Professor heads for Sochi as chief physician for Team Canada

UAlberta medical professor keeps Canada's Olympic team ready for healthy competition.


(Edmonton) Once you’ve been to the Olympics, the flame never dies. At least that’s how Connie Lebrun—chief physician for the Olympic team and professor of family medicine at the University of Alberta—sees it.

Regardless of your role, whether athlete or support staff, nothing beats working in a fast-paced, high-performance environment where everyone is reaching for gold, says Lebrun, who is also a consultant sports medicine physician at the Glen Sather Sports Medicine Clinic.

“People at the Olympics are trying their very best to be their best, and we are as well,” she said while waiting for the plane to Sochi, where she was to begin unpacking crates of medical supplies upon arrival.

Lebrun’s Olympic journey began when she played for the Canadian women’s volleyball team at the Montreal Summer Games in 1976, and her first foray on the Olympic medical team came in 1996 in Atlanta. But she’s been part of the Canadian medical team at numerous international sporting events over the past 25 years, including three Summer Olympics in Sydney (2000), Athens (2004) and Beijing (2008), where she was assistant chief medical officer.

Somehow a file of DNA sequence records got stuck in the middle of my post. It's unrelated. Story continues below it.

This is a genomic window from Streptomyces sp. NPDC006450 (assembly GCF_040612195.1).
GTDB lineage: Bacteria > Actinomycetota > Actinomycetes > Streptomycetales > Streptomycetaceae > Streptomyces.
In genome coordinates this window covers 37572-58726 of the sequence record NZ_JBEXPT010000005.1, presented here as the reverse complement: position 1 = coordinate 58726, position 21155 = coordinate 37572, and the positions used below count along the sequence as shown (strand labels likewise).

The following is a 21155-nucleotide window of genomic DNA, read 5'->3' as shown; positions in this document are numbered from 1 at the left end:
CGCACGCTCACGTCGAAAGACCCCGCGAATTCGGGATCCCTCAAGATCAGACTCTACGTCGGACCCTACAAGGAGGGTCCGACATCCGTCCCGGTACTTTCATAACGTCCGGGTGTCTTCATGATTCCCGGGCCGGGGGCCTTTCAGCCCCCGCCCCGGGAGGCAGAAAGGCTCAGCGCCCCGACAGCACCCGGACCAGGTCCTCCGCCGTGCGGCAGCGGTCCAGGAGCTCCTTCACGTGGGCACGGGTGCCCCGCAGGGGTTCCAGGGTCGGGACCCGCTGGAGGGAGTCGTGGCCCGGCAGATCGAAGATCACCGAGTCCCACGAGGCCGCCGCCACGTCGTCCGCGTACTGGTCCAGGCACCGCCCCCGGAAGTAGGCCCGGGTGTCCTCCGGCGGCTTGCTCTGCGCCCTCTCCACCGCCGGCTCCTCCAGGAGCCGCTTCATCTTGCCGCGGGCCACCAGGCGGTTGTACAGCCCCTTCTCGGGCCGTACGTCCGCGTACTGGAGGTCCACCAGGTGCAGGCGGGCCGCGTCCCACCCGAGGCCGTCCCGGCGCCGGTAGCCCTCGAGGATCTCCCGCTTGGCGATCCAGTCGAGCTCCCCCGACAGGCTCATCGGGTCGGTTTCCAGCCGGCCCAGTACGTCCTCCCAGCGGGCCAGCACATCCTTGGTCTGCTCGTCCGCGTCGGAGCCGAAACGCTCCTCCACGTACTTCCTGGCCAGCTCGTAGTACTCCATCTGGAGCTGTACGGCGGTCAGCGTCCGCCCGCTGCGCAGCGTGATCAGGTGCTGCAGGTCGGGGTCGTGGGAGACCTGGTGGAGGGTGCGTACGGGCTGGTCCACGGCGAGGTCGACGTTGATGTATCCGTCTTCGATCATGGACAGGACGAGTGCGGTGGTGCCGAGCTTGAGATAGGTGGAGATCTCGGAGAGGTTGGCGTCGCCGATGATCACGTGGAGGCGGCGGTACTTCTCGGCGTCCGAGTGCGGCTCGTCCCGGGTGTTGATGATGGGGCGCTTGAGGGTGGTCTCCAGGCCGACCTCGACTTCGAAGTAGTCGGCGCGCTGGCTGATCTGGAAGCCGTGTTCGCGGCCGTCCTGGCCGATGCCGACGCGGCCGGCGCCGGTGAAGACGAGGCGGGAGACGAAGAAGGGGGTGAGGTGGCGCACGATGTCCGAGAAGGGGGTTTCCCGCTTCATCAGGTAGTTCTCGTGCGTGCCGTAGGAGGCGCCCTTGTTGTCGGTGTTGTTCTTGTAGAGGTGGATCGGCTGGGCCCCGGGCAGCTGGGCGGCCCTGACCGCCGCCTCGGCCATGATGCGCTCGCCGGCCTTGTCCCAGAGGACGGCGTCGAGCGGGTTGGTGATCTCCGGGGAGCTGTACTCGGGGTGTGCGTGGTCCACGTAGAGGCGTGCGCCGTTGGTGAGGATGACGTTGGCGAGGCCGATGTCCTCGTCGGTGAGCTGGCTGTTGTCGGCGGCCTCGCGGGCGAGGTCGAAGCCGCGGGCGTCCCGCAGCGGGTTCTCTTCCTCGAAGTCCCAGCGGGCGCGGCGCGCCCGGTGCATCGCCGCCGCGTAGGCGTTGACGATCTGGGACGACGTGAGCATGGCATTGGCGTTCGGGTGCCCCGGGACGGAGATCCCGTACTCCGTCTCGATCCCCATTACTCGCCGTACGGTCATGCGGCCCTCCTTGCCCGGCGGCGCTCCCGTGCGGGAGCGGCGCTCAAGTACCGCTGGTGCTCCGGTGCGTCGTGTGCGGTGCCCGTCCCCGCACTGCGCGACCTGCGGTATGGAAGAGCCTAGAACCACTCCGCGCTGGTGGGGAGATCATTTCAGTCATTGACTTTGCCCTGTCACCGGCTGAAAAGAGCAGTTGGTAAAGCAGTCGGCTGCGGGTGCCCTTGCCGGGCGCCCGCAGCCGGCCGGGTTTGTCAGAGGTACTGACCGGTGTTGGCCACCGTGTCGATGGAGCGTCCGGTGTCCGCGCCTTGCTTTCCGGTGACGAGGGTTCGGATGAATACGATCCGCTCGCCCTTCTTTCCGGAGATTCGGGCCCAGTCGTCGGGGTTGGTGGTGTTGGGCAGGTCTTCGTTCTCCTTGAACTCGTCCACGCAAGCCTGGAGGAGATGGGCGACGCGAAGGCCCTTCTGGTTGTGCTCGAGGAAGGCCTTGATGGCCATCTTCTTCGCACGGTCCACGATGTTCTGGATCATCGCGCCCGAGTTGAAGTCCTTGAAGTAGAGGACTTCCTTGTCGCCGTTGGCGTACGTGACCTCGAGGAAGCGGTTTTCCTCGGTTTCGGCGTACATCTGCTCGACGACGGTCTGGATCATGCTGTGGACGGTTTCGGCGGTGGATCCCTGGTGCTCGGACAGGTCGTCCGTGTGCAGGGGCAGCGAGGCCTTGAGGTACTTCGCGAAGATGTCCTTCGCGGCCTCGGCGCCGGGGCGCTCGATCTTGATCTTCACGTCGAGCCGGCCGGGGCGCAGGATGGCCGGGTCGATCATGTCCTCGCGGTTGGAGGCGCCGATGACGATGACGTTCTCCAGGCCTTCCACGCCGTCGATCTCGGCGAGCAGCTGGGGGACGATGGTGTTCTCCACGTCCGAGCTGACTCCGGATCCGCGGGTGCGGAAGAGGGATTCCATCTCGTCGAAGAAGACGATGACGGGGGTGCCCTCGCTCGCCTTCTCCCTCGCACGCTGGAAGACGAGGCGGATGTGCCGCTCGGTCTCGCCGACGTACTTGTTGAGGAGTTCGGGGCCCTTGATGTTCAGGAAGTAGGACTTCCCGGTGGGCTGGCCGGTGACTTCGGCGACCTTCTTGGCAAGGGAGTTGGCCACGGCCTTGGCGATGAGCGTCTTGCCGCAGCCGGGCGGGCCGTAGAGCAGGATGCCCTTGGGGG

She was assigned to the women’s snowboarding team at the Winter Games in Torino and again in Vancouver, where she saw plenty of action—and injuries—in the high-risk snowboard cross event.

This time around in Sochi 2014, Lebrun will lead 10 core team physicians, complemented by more than 50 other health-care practitioners including nutritionists, exercise physiologists and mental performance consultants. The team will respond to everything from acute injuries to illness among the 217 athletes and roughly 150 support staff and mission team members in the Olympic Village.

“A lot of athletes come to the games with overuse injuries, as you'd expect, but there's also infectious diseases and so on that you don't always think about,” she said. “We tried to get everyone vaccinated against the flu so they don't get H1N1, and we did the same thing with measles.

“We also had everyone take Dukoral against travellers’ diarrhea, because that part of the world is considered a moderate risk."

As a professor in the U of A’s Department of Family Medicine, Lebrun spends much of her time researching the female varsity athlete, most recently gauging how to predict which athletes are most susceptible to concussion and which are likely to have prolonged injuries. She’s also published on the effects of reproductive hormones on sports performance.

But every four years, she puts all that aside to answer the call of the Games.

"Once you've been to the Olympics, I guess it's always a passion,” she says. “I understand what the athletes go through in terms of training and dedication to their sport. And I've seen a lot of the people I competed with become coaches or high-performance managers, so you've got an automatic bond."